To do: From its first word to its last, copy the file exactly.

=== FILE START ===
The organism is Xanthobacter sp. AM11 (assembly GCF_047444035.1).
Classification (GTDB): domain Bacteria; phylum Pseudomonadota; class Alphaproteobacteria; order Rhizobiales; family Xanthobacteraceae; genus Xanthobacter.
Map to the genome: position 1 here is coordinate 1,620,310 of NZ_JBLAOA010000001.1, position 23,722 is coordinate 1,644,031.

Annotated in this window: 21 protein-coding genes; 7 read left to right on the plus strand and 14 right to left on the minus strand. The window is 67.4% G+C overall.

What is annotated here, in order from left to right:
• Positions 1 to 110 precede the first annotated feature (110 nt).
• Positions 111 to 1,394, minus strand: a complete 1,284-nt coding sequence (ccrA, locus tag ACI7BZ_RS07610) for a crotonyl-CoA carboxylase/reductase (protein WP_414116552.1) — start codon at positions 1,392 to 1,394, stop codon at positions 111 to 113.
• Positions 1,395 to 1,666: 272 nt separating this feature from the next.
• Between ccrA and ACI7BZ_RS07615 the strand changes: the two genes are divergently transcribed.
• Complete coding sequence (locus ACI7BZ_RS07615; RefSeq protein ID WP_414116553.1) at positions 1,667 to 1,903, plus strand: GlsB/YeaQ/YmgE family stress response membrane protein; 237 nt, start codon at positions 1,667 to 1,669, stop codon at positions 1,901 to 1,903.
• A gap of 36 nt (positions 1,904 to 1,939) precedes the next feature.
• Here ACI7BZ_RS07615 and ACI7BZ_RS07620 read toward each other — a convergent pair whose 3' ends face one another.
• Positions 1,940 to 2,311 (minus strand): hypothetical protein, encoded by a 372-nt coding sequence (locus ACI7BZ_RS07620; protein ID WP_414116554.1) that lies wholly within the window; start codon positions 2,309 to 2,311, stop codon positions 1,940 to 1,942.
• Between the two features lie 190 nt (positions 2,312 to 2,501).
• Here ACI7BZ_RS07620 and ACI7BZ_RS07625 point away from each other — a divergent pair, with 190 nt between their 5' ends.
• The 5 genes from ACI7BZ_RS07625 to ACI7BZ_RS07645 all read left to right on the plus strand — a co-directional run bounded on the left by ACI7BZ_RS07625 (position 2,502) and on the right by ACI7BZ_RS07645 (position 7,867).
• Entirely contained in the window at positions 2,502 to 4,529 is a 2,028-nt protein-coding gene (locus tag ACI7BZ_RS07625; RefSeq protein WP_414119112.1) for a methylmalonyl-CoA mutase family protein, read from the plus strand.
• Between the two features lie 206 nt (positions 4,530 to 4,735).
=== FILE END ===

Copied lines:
The organism is Xanthobacter sp. AM11 (assembly GCF_047444035.1).
Classification (GTDB): domain Bacteria; phylum Pseudomonadota; class Alphaproteobacteria; order Rhizobiales; family Xanthobacteraceae; genus Xanthobacter.
Map to the genome: position 1 here is coordinate 1,620,310 of NZ_JBLAOA010000001.1, position 23,722 is coordinate 1,644,031.

Annotated in this window: 21 protein-coding genes; 7 read left to right on the plus strand and 14 right to left on the minus strand. The window is 67.4% G+C overall.

What is annotated here, in order from left to right:
• Positions 1 to 110 precede the first annotated feature (110 nt).
• Positions 111 to 1,394, minus strand: a complete 1,284-nt coding sequence (ccrA, locus tag ACI7BZ_RS07610) for a crotonyl-CoA carboxylase/reductase (protein WP_414116552.1) — start codon at positions 1,392 to 1,394, stop codon at positions 111 to 113.
• Positions 1,395 to 1,666: 272 nt separating this feature from the next.
• Between ccrA and ACI7BZ_RS07615 the strand changes: the two genes are divergently transcribed.
• Complete coding sequence (locus ACI7BZ_RS07615; RefSeq protein ID WP_414116553.1) at positions 1,667 to 1,903, plus strand: GlsB/YeaQ/YmgE family stress response membrane protein; 237 nt, start codon at positions 1,667 to 1,669, stop codon at positions 1,901 to 1,903.
• A gap of 36 nt (positions 1,904 to 1,939) precedes the next feature.
• Here ACI7BZ_RS07615 and ACI7BZ_RS07620 read toward each other — a convergent pair whose 3' ends face one another.
• Positions 1,940 to 2,311 (minus strand): hypothetical protein, encoded by a 372-nt coding sequence (locus ACI7BZ_RS07620; protein ID WP_414116554.1) that lies wholly within the window; start codon positions 2,309 to 2,311, stop codon positions 1,940 to 1,942.
• Between the two features lie 190 nt (positions 2,312 to 2,501).
• Here ACI7BZ_RS07620 and ACI7BZ_RS07625 point away from each other — a divergent pair, with 190 nt between their 5' ends.
• The 5 genes from ACI7BZ_RS07625 to ACI7BZ_RS07645 all read left to right on the plus strand — a co-directional run bounded on the left by ACI7BZ_RS07625 (position 2,502) and on the right by ACI7BZ_RS07645 (position 7,867).
• Entirely contained in the window at positions 2,502 to 4,529 is a 2,028-nt protein-coding gene (locus tag ACI7BZ_RS07625; RefSeq protein WP_414119112.1) for a methylmalonyl-CoA mutase family protein, read from the plus strand.
• Between the two features lie 206 nt (positions 4,530 to 4,735).